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Southington woman gets a front-line view of the IDF

By Cindy Mindell

SOUTHINGTON – Hannah Bahavi, a resident of Southington, was among a group of Friends of the Israel Defense Forces (FIDF) leaders and supporters from the Connecticut and Westchester, N.Y. region who participated in the FIDF National Leadership Mission to Israel last month. The trip brought Westchester and Connecticut supporters together with the soldiers of the IDF, and provided them with in-depth briefings by senior military officers. The group also met with government leaders and toured strategic IDF bases to get a behind-the-scenes look into the Israeli military.

VIP events included meetings with Israel’s newly-elected president, Reuven Rivlin, and the IDF Chief of the General Staff, Lt. Gen. Benjamin Gantz, as well as a briefing by Israel’s senior official on Arab Affairs, Avi Melamed.

The group heard first-hand from soldiers about serving on the front lines, toured a pivotal Iron Dome Battery in southern Israel that helped defend its people from thousands of rocket attacks, visited the Gaza Division headquarters to get briefed on the current security situation by the division’s commander, joined a unique gathering with soldiers who served in Operation Protective Edge this summer, visited the Hatzerim Air Force Base in the Negev Desert to meet F-15 and F-16 pilots, and learned about the activities of elite units such as the Givati Brigade and the “Iron Trails” Armored Brigade.

Bahavi first learned about FIDF eight years ago, when she received an invitation to the FIDF Westchester/Connecticut annual gala, an event she has attended every year since. In 2011, she embarked on her first trip to Israel with FIDF as part of a women’s mission. At one of the military bases on the itinerary, Bahavi presented a gift on behalf of the group to the commanding officer. “It was a very memorable moment for me because I began speaking to them in Hebrew and then finished in English,” she recalls. “After lunch, an FIDF staff member came up to me and said that what I had spoken brought one of the commanders to tears.”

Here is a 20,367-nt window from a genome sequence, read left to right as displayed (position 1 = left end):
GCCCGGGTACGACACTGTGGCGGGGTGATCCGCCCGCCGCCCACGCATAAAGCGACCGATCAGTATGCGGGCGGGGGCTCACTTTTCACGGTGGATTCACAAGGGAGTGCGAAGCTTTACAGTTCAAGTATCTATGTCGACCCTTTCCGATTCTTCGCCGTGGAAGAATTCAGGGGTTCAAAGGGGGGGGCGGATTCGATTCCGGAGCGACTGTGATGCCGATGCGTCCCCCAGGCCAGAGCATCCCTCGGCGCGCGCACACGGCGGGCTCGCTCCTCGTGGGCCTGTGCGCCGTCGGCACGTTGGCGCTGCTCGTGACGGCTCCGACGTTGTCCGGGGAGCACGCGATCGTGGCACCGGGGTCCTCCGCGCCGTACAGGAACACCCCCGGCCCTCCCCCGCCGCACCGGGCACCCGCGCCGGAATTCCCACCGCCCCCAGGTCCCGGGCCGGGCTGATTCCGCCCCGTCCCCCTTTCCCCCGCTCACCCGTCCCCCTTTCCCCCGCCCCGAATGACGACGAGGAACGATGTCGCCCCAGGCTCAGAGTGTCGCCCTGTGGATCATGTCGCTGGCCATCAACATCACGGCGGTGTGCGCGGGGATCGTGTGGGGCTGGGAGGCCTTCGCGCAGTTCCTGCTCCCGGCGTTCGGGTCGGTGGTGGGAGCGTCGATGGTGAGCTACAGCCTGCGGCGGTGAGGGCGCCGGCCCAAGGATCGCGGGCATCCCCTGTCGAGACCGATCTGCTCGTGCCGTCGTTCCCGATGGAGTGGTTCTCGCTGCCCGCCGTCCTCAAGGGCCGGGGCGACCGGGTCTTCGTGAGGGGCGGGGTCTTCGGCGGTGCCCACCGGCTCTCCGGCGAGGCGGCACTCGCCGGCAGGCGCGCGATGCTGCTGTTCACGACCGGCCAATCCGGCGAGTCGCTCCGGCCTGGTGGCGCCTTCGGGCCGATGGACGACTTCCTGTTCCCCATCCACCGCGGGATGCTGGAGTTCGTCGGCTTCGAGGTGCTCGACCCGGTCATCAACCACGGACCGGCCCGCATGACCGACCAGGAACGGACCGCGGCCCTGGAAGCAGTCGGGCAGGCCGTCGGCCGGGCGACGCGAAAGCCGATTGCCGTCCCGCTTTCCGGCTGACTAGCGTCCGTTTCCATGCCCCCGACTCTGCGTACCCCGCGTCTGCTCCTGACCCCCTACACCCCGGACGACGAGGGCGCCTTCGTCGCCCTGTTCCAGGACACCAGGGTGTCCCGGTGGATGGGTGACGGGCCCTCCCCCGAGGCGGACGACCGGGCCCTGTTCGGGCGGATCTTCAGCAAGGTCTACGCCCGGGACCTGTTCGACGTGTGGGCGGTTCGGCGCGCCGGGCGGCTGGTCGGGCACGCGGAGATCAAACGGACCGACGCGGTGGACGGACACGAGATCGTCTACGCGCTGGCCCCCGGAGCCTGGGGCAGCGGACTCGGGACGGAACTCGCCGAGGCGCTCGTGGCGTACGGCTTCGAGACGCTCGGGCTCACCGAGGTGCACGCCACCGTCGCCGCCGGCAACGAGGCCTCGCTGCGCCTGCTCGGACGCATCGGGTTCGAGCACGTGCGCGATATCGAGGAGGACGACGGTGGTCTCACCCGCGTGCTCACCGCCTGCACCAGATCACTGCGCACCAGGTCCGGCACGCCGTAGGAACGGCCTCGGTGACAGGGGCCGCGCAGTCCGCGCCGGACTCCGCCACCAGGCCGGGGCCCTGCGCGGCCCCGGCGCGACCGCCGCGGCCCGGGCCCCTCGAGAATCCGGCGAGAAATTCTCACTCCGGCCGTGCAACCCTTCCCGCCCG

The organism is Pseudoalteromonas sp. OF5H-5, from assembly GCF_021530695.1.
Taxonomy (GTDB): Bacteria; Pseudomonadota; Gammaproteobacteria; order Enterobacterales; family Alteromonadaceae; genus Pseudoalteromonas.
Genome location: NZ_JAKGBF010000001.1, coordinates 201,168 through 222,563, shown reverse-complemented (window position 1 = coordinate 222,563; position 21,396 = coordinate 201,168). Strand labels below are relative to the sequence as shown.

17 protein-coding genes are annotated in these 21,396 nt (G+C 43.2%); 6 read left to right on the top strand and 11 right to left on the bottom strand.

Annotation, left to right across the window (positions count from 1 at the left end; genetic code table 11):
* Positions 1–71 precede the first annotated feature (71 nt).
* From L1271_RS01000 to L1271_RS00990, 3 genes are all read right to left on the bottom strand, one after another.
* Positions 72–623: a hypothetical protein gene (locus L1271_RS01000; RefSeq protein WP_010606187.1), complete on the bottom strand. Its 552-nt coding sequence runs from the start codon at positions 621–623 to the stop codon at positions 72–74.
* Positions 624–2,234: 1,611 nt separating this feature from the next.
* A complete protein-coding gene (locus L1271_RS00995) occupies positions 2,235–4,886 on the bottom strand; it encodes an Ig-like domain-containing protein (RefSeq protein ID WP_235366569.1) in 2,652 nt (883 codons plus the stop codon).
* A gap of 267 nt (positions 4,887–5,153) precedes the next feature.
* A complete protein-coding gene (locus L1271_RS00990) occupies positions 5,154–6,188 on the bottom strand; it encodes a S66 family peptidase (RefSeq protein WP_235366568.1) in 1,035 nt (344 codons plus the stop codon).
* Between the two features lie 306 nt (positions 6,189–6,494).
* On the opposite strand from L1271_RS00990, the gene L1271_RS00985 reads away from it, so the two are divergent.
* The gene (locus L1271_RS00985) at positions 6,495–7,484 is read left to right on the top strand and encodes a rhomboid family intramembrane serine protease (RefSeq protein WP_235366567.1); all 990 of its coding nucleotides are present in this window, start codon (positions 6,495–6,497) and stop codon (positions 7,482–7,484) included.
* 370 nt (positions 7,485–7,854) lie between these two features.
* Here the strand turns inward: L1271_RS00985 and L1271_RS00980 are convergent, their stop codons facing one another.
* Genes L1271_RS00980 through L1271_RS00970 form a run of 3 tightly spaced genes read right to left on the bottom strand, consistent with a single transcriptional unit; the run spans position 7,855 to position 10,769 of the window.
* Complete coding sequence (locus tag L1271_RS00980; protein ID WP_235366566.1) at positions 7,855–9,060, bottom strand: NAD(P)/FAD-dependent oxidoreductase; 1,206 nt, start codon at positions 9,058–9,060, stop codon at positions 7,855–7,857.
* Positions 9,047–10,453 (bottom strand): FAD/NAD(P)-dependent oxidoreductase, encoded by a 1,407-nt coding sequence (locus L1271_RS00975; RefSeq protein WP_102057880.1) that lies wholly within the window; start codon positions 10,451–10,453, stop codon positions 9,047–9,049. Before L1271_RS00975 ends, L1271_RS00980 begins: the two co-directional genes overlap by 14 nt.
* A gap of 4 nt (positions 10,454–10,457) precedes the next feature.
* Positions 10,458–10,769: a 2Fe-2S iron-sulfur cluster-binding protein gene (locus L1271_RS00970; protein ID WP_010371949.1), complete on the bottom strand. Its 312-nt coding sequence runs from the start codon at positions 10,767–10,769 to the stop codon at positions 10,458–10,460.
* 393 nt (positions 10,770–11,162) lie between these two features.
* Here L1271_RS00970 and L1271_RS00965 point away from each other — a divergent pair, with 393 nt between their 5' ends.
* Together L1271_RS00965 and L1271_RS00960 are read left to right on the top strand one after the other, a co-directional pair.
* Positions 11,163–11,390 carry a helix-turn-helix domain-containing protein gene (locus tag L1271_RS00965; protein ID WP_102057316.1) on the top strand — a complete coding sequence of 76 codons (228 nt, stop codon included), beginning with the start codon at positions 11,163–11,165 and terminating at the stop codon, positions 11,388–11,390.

In 2013, Bahavi joined the Israel part of an FIDF mission to Poland and Israel. This year, at the annual FIDF Westchester/Connecticut gala in March, Bahavi was invited by a fellow participant from that trip to join the Leadership Mission in November.

“That’s all I needed, a little persuasion, and I knew that I wanted to take part in this trip,” Bahavi says. “The momentum and enthusiasm had grown from my first FIDF trip, to want to continue to show the brave young men and women soldiers of the IDF my love and encouragement. I knew, because they told me how much it means to them and how thankful they are for our support.”

From the moment she stepped off the plane in Tel Aviv, Bahavi says she knew why she had come: “to convey to the IDF soldiers how much we appreciate what they do, not only for Israel and the Jewish people, but for peace-loving people all over the world, by guarding over Israel.”